Monday, January 28, 2008

Another Hidden Cost of Divorce

Yet another reason to avoid divorce. "The New Alone," an editorial by Elizabeth Marquardt in Sunday's Washington Post "Outlook" section, explains how divorce makes the lives of elderly Americans and their adult children even more lonely and complicated as they grow older. In Ms. Marquardt's words,
Reduced birth rates, widespread divorce, single-parent childbearing, remarriage and what we might call "re-divorce" are poised to usher in an era of uncertain obligation and complicated grief for the many adults confronting the aging and dying of their divorced parents, stepparents and ex-stepparents. And compared with the generations before them, these dying parents and parent figures will be far less likely to find comfort and help in the nearby presence of grown daughters and sons.
Research she has conducted with Professor Norval Glenn of the University of Texas-Austin indicates that it is divorce itself - not merely the aftermath - that strains parent-child relationships. Contrary to the notion of the "good divorce," research conducted by Marquardt and Glenn indicates that even so-called amicable divorces can be especially traumatic for children, since their parents' decision to divorce often catches them completely by surprise. (I can attest to this from my own experience.)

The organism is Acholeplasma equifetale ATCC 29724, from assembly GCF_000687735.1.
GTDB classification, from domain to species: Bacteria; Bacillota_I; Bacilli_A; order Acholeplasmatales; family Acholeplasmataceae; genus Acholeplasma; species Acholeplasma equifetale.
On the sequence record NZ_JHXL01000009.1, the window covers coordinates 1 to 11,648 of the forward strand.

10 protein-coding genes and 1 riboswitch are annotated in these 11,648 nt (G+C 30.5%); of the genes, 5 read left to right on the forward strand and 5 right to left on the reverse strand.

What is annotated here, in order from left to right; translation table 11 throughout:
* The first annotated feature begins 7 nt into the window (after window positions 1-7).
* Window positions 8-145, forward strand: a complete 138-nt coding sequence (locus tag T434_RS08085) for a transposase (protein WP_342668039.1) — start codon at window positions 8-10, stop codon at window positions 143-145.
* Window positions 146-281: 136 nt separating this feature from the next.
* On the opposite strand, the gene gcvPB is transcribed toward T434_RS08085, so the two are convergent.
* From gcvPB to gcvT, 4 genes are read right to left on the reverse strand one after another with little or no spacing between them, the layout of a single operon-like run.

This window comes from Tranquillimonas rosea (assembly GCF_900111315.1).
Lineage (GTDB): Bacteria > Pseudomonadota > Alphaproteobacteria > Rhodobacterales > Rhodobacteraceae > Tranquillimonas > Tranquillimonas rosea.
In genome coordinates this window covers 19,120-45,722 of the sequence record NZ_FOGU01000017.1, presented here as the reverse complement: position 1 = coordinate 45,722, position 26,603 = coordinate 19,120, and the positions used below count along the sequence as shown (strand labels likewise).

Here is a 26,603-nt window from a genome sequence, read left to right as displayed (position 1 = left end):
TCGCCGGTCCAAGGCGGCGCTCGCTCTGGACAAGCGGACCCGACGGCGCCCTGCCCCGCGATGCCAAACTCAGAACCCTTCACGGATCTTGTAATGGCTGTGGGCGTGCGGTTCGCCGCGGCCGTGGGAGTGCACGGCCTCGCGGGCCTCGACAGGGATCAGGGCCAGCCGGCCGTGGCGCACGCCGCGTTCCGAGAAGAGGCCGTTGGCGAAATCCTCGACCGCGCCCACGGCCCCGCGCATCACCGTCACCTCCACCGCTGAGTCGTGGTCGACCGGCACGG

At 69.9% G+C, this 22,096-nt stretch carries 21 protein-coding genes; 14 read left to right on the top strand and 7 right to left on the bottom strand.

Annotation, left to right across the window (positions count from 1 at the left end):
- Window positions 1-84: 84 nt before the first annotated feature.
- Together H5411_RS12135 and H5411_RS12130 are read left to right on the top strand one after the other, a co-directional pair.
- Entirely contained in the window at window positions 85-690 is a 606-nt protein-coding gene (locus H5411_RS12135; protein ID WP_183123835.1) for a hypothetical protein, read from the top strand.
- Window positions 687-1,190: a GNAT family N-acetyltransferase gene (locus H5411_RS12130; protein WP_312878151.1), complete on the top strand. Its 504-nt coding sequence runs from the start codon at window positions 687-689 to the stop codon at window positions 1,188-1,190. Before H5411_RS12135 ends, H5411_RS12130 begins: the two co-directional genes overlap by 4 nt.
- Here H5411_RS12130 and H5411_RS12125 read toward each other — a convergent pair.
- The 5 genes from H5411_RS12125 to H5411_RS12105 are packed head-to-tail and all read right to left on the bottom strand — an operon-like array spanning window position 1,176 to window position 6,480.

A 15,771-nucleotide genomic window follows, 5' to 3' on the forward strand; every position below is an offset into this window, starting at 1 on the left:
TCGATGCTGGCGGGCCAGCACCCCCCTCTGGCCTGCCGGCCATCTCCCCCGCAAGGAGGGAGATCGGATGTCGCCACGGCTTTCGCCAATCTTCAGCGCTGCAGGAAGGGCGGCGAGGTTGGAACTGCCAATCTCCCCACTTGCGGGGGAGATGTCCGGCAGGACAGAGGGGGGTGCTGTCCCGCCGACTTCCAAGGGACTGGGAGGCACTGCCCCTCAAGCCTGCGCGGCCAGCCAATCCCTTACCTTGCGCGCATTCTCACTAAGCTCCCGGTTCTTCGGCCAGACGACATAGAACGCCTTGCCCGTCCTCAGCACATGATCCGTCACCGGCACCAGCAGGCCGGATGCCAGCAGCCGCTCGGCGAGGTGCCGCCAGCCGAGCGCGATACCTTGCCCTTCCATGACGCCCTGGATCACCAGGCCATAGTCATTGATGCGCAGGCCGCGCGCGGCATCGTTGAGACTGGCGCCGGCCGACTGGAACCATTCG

A generation of children raised during the years when American divorce rates exploded is now faced with the prospect of a grief process further complicated by divorce.
...[I]n a divorced family, the parent who has recently died may have symbolically "died" a long time ago for the surviving parent, while for their child, both parents have been very much alive. When parents are married, there is the possibility of shared grief. A father loses a wife at the same time that a grown child loses a mother. Shared grief offers comfort and can draw remaining members of the family into a new kind of closeness. By contrast, adults from divorced families grieve the death of a parent alone. Even if the surviving parent is kind and loving, that grief cannot be shared in the way it could be if he or she had still been married to the deceased.